As regular CFZ-watchers will know, for some time Corinna has been doing a column for Animals & Men and a regular segment on On The Track... particularly about out-of-place birds and rare vagrants. There seem to be more and more bird stories from all over the world hitting the news these days so, to make room for them all - and to give them all equal and worthy coverage - she has set up this new blog to cover all things feathery and Fortean.

Saturday, 16 March 2013

Zambia: Ikelenge At Risk of Losing 99 Percent Bird Species


A BIRD activist has warned that Zambia risks losing 99 per cent of bird species whose habitat is restricted to Ikelenge District if precautionary measures are not put in place before Jimbe Minerals Limited (JML) starts operations in the area.

Kelvin Mkandawire, a birder representing Bird Watch Zambia, expressed concern during a public consultative meeting in Salujhinga area in Ikelenge at the weekend.

Mr Mkandawire said in as much as setting up of the mine in the area was welcome it was a potential threat to the Guineo-Congolian bird species.

"I know that the coming of the mine is good news, but not for the birds of course because mining and birds actually don't get together.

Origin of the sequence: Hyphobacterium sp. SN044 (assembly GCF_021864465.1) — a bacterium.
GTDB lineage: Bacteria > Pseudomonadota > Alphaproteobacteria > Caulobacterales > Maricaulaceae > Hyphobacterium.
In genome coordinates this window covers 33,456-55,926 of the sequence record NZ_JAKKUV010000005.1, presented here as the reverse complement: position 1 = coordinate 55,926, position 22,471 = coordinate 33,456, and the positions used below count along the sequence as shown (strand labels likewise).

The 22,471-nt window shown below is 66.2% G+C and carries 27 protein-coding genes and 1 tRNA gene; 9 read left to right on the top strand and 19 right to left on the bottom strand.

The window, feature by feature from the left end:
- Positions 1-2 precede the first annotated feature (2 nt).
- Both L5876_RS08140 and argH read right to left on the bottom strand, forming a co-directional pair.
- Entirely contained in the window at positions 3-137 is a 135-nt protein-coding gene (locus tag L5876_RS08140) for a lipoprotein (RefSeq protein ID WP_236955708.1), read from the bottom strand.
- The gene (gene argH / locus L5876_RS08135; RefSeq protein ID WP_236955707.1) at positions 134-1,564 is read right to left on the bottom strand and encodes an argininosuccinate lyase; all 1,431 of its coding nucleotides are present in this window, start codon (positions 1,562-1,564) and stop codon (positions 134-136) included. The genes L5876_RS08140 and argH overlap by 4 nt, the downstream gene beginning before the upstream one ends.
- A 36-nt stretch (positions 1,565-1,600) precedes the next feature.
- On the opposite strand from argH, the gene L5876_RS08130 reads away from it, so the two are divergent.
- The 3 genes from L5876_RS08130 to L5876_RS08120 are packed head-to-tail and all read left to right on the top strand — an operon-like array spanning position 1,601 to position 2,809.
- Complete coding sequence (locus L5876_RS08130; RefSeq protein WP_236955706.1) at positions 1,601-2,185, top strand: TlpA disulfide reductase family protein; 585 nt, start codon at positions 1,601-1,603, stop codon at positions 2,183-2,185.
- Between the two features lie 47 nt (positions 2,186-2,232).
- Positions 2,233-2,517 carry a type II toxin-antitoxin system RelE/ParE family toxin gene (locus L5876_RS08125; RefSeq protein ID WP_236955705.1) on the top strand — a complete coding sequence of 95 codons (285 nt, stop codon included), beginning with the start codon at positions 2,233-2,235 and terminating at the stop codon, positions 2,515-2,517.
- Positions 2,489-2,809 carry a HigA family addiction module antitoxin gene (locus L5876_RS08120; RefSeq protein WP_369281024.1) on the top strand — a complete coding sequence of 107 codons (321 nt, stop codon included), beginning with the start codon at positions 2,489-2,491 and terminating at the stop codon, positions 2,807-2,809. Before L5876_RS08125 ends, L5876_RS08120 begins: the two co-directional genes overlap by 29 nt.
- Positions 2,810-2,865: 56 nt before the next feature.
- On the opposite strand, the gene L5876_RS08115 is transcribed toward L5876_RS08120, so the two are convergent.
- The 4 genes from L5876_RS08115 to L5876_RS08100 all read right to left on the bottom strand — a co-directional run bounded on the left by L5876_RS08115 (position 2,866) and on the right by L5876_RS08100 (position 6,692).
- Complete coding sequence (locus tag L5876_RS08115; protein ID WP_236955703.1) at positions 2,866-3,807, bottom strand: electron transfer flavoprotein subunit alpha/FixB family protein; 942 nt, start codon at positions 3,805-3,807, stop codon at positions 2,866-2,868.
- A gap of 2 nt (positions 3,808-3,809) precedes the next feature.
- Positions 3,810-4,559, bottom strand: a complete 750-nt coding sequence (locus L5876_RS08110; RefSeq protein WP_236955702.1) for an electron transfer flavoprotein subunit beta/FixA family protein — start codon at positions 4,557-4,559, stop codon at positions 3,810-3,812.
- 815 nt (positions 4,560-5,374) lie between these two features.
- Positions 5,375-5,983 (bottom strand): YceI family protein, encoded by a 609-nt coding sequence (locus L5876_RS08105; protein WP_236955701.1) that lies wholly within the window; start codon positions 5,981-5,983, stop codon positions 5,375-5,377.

"I would like to highlight that your mining license area actually captures the entire Important Bird Area (IBA) because Jimbe is an IBA," he said.

Mr Mkandawire who is a logistics officer at Bird Watch Zambia said Jimbe was listed as the fourth IBA in Zambia and 31st in Africa.

Jimbe IBA is also home to more than 300 other bird species and Zambia has a total of 42 IBAs.

"The significance of this Important Bird Area is that it's the only one in Zambia that has the Guineo-Congolian Biome and in Zambia there are 17 Guineo-Congolian species and Jimbe (IBA) holds 16 of them," Mr Mkandawire said.

The 17th Guineo-Congolian specie in Zambia is found at Lusenga National Park in Northern Province.

Mr Mkandawire informed the gathering that the proposed mining area had the Muhonge Local Forest and that people in Salujhinga got raw materials from the area to manufacture the Salujhinga chair, among other crafts.

In response, the seemingly shaken JML mining and exploration manager Bernard Kazenene said setting up of the mine in the area was not being forced on the community.

Mr Kazenene said the purpose of the consultative meeting was to get views from residents before an Environmental Impact Assessment (EIA) study was conducted.


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